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Lunch at the Tribeca Grill with Daniel Lalonde

Published by The New York Sun on 2005-05-16

Daniel Lalonde, president and CEO of LVMH Watch and Jewelry for North America, looks as though he's stepped out of one of his global company's glossy catalogues for luxury brands like TAG Heuer, Louis Vuitton, Moet & Chandon, Christian Dior, Celine, Loewe, Kenzo, Givenchy, Thomas Pink, Fendi, Emilio Pucci, Donna Karan, Marc Jacobs, Berluti, Guerlain and Stefano Bi.

He exudes success. He's tall, wears a smartly tailored striped suit, and, of course, the fabled TAG Heuer Carrera watch, which has been a market leader for 41 years. He's also unfashionably late for the appointment.

That's understandable. The Canadian-born Mr. Lalonde's office is in Springfield, N.J., and on this day he's had multiple meetings for some of the world renowned brands that are part of the watch and jewelry division: TAG Heuer - one of the world's biggest selling luxury watches after Rolex - Christian Dior, Chaumet, and Zenith watches, Omas pens - which cost anywhere from $250 to $5,000 - and De Beers LV, the luxury retail venture of LVMH and the De Beers Diamond Company, among others.

"I'm having fun at this," said Mr. Lalonde, who's marking the completion of his third year at LVMH, after 5 years as chief operating officer of Nestle' Nespresso S.A. headquartered in Paudex, Switzerland. Under Mr. Lalonde's leadership, Nespresso - which creates innovative coffee-making technology, and premium portioned coffee - reached the number 1 position in global sales for 4 straight years; he raised annual sales from $25 million in 5 countries to $360 million in 30 countries.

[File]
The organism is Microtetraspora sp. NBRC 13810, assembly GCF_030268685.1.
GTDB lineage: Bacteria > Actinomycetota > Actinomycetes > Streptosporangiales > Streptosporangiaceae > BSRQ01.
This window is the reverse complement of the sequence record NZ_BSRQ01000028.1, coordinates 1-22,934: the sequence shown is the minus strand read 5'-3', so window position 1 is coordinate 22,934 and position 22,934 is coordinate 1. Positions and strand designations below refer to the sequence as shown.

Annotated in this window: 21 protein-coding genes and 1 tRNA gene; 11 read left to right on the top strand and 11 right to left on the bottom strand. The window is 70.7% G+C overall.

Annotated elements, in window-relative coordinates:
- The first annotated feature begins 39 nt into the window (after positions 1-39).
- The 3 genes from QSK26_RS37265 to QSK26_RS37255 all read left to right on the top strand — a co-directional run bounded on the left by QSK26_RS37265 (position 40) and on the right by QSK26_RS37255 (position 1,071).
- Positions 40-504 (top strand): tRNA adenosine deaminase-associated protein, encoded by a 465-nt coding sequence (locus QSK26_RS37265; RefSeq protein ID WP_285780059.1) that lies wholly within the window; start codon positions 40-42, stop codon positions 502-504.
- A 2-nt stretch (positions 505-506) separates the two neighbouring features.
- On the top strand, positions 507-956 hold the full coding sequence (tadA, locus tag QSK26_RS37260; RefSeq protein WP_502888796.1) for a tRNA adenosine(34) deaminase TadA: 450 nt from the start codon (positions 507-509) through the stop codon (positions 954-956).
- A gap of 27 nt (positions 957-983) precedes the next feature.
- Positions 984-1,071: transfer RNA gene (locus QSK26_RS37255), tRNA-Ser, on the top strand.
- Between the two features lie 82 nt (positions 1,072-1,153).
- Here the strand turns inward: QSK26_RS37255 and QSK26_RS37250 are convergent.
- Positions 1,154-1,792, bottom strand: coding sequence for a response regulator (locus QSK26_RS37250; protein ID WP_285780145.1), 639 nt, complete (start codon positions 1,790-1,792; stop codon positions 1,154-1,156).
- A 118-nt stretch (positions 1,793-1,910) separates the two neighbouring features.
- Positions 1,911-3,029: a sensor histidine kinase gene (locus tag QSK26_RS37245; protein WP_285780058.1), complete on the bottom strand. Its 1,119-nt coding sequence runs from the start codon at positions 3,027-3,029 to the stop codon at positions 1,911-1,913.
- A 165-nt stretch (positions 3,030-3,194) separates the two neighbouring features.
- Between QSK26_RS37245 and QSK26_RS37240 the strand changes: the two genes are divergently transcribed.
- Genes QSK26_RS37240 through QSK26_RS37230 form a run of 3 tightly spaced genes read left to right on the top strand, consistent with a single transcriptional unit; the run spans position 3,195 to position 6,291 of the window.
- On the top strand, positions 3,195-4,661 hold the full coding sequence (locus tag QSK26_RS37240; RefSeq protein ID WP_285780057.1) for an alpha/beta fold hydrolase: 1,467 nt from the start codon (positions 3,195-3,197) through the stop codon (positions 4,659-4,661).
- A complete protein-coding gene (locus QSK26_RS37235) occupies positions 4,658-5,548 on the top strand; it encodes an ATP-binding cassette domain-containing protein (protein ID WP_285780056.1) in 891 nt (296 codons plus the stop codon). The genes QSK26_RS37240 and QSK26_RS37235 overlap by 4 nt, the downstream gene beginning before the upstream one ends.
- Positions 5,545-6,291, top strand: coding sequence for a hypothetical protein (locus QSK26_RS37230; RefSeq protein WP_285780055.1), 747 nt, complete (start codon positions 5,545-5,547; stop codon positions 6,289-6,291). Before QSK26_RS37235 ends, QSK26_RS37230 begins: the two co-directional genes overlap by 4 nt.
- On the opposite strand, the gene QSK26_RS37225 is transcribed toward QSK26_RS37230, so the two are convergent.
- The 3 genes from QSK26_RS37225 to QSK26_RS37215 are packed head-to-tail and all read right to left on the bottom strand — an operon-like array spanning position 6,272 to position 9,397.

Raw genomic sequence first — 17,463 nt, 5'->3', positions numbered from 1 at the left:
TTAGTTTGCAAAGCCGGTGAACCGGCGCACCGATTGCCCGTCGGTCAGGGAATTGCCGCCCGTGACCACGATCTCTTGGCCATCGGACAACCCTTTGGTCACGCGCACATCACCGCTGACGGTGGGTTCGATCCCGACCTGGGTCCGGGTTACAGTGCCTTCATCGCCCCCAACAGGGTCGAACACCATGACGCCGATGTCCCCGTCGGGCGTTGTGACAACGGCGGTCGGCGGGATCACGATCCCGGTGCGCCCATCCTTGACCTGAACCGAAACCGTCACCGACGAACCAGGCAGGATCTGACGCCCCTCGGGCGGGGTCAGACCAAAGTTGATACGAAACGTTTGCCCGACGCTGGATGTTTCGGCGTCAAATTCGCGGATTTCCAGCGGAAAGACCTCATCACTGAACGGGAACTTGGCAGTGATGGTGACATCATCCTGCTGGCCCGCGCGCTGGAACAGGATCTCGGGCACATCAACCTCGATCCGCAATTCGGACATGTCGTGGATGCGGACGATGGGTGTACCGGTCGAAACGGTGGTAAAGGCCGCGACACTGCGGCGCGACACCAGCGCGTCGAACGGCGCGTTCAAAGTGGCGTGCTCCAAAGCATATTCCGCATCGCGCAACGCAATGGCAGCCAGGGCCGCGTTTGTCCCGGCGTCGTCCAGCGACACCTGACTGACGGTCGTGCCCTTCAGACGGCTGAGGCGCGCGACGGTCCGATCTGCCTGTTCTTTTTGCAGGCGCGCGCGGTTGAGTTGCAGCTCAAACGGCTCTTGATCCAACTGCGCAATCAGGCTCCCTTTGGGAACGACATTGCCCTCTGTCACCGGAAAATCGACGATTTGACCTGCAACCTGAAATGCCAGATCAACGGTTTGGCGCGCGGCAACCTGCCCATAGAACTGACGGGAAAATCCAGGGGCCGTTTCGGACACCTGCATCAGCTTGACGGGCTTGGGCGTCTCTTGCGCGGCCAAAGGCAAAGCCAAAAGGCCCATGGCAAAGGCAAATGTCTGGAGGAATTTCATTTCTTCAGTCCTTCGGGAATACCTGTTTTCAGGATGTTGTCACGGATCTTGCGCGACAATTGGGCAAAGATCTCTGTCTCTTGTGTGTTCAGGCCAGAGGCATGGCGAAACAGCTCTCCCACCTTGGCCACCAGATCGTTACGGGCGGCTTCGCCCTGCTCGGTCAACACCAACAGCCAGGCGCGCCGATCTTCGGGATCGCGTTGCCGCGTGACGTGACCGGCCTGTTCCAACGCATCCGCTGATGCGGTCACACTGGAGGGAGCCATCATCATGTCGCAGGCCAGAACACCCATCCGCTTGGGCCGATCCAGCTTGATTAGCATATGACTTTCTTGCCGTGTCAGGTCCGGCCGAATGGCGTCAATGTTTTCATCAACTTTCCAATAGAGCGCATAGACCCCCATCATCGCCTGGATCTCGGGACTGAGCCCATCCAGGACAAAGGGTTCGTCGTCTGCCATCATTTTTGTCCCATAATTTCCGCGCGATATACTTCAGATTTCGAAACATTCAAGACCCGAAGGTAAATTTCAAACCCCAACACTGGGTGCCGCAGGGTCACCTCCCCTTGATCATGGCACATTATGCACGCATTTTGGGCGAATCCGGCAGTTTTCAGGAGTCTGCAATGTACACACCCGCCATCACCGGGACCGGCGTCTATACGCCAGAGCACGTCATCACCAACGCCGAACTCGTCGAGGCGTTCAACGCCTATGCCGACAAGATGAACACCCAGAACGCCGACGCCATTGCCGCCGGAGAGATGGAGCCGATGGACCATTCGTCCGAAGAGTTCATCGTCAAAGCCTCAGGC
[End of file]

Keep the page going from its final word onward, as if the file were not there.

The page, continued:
And before joining Nespresso, Mr. Lalonde was managing director of the retail-store division of Haeagen Dazs Europe S.A. Deploying his earlier experience with the Rothschilds, and at a management consultancy in Paris, as well as the rigorous academic skills acquired while obtaining an MBA at France's Insead, the ambitious mathematics graduate of Canada's University of Waterloo transformed the ice-cream manufacturer. He developed a network of 130 stores in 12 European countries in a short time span, thereby tripling the business.

"The key was to surround oneself with smart people from different disciplines," Mr. Lalonde said, articulating a philosophy that he continues to espouse. "You have to set a very clear vision. A leader must find the time to explain that vision to his colleagues, and then he needs to summon the energy and wherewithal to mobilize talent. A leader must challenge the people around him and be challenged as well. You need to transmit to them the notion that business growth can only be generated by taking chances, by prudent risk."

Now he's brought his marketing magic to LVMH, doubling sales in America - which accounts for 25% of the company's worldwide revenues; last year, LVMH's global sales were $16.1 billion, an increase of nearly $1 billion over 2003. Net income in 2004 was $1.29 billion, an increase of 39.7% from 2003. In the first quarter of 2005, LVMH - which has 56,000 employees globally - has reported worldwide sales of $3.9 billion, representing a growth of 11% over a comparable period last year. The Louis Vuitton brand - widely believed to be the world's best known luxury brand - reported a double-digit increase in sales, especially in the U.S. and Asian markets.

"From the very start, I asked, 'What will it take to double our business in America? Where could we create the opportunities for faster growth?' - and I set out to get the answers," Mr. Lalonde said. When he became LVMH's chief executive for America, TAG Heuer was number 5 or 6 in sales of luxury watches. Now it's number 2. In fact, TAG Heuer sales last year represented more than 50% of the growth in the luxury-watch industry in this country.